W. B. Yeats and Georgian Ireland
by Donald T. Torchiana
Northwestern, 378 pp., $10.95
The Letters of John Gay
edited by C.F. Burgess
Oxford: Clarendon Press, 142 pp., $8.00
There is a remarkable passage in Yeats, near the end of the second Book of A Vision, where we are given a clue to the basic strategy of his work:
My instructors identify consciousness with conflict, not with knowledge, substitute for subject and object and their attendant logic a struggle towards harmony, towards Unity of Being. Logical and emotional conflict alike lead towards a reality which is concrete, sensuous, bodily.
It is time we took the instructors at their word. In the Eliot of Burnt Norton consciousness is revealed as “a grace of sense, a white light still and moving,” at once in and out of time. In Stevens it is given as the animation of a still life. But in Yeats it is drama, conflict, a civil war of mind. Nothing is real to him until he has arranged a duel with its opposite. We often forget this, especially when we recall those great images of unity in which all the rivalries are dissolved; the chestnut-tree, the body swayed to music, the Garden. At Galway Races “delight makes all of the one mind,” and in Easter Week, 1916, the “terrible beauty” is a great flare of unity.
These are memorable occasions. But it is the nature of Yeats’s imagination to thrive on conflict, as if his pen were a Japanese sword. To praise Parnell he must denounce O’Connell. The nobility of Hugh Lane is incompletely realized until it is set off against the shoddiness of William Martin Murphy. Whitehead shines in Russell’s darkness. The city is bruised to pleasure the village. Nature conflicts with Byzantium, Ribh denounces Patrick, Life is defined in the shadow of Words. Indeed, it might be argued that the hysterical intensity of Yeats’s last years is the mark of an imagination which has fed itself on violence and now, at last, must invent new violence or starve. “I made my coat out of old mythologies,” he wrote. In fact, he made it by setting one mythology against another.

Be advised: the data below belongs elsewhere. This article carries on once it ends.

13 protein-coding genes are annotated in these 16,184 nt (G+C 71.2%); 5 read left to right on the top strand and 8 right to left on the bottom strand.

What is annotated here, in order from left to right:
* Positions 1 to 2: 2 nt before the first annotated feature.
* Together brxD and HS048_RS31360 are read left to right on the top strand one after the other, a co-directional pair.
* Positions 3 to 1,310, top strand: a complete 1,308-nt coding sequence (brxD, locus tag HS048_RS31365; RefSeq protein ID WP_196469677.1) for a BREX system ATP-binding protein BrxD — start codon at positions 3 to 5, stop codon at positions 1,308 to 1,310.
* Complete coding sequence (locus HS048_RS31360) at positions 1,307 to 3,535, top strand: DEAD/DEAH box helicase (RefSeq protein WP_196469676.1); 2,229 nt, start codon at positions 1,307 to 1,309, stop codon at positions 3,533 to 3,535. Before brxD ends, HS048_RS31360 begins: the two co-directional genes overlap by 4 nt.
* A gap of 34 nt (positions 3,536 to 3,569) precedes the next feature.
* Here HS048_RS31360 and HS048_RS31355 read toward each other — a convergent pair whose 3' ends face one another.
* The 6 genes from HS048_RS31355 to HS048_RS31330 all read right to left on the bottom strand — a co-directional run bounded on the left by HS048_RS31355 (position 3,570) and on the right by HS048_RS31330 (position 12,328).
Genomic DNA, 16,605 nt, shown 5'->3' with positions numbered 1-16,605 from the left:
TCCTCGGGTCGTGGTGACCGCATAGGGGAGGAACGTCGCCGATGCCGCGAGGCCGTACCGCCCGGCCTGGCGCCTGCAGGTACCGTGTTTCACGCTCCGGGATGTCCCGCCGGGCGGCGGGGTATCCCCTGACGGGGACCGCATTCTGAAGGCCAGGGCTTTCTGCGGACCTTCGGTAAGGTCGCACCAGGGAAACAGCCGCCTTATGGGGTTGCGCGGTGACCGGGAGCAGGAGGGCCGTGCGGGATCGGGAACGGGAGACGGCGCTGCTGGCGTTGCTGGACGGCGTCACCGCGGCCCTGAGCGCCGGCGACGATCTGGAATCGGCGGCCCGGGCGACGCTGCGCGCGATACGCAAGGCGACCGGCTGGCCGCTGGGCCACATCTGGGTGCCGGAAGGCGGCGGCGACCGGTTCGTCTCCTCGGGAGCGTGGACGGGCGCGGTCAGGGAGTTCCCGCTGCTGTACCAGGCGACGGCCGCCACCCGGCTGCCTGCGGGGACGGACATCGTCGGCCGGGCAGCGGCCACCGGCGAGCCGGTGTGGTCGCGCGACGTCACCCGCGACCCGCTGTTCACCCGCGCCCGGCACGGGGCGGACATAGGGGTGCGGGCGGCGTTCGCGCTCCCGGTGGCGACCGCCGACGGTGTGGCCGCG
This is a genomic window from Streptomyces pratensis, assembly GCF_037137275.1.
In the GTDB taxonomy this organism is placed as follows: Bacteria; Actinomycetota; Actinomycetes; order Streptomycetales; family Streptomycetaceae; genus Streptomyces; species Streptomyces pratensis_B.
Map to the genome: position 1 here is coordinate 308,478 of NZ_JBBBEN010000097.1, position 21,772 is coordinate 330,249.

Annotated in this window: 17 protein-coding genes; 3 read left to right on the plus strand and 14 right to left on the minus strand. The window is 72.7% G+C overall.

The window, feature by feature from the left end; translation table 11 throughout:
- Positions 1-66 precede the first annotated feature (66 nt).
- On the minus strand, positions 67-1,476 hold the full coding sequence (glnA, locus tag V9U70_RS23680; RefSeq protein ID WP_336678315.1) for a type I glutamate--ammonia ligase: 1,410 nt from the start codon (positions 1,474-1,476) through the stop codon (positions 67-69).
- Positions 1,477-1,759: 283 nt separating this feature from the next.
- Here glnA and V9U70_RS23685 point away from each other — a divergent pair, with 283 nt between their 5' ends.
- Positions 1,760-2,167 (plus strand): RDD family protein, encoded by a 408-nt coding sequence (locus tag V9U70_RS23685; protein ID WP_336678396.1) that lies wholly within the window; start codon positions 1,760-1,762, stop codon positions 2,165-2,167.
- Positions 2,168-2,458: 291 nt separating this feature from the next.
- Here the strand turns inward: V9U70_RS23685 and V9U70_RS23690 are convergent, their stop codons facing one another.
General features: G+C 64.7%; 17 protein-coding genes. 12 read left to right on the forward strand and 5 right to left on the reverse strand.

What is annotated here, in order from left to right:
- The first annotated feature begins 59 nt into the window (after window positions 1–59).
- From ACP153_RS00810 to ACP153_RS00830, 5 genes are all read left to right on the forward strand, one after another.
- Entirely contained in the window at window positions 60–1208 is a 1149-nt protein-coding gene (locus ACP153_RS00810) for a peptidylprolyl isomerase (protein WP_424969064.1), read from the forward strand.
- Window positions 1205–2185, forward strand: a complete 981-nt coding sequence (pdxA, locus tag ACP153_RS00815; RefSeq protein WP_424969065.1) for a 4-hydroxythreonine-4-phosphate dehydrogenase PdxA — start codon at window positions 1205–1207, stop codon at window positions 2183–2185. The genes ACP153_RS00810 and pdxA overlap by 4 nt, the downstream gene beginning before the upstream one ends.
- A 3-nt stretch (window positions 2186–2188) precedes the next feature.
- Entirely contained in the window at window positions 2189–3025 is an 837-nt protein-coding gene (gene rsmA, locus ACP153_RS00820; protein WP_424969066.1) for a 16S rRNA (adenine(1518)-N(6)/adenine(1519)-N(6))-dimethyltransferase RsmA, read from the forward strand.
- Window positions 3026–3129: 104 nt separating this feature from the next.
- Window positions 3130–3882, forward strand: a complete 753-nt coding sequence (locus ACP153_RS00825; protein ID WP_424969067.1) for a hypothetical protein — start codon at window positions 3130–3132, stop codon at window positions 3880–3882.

Donald Torchiana is concerned with one of these mythologies, Yeats’s vision of Georgian Ireland and the values it embodied. To Yeats, Georgian Ireland was the last Utopia, the place and time of unified sensibility. When modern Ireland seemed particularly dreary, systematically offensive to his imagination, he thought of the ancient sanctities and Dublin under the Georges. The Ireland of the eighteenth century was available to his imagination as a critical pressure upon the Free State, de Valera, and the mob. This was only one of his mythologies. Other versions were available in the old bardic Ireland, the Gaelic poets, the Italian Renaissance, the Japanese aristocratic drama. But, as Mr. Torchiana implies, Georgian Ireland figured more easily and more densely in Yeats’s imagination because the historical evidence was thick on the ground. When Yeats aligned himself with continuities of race and folk, the gesture was significant, but he knew the materials of this allegiance only dimly and at second hand. He never …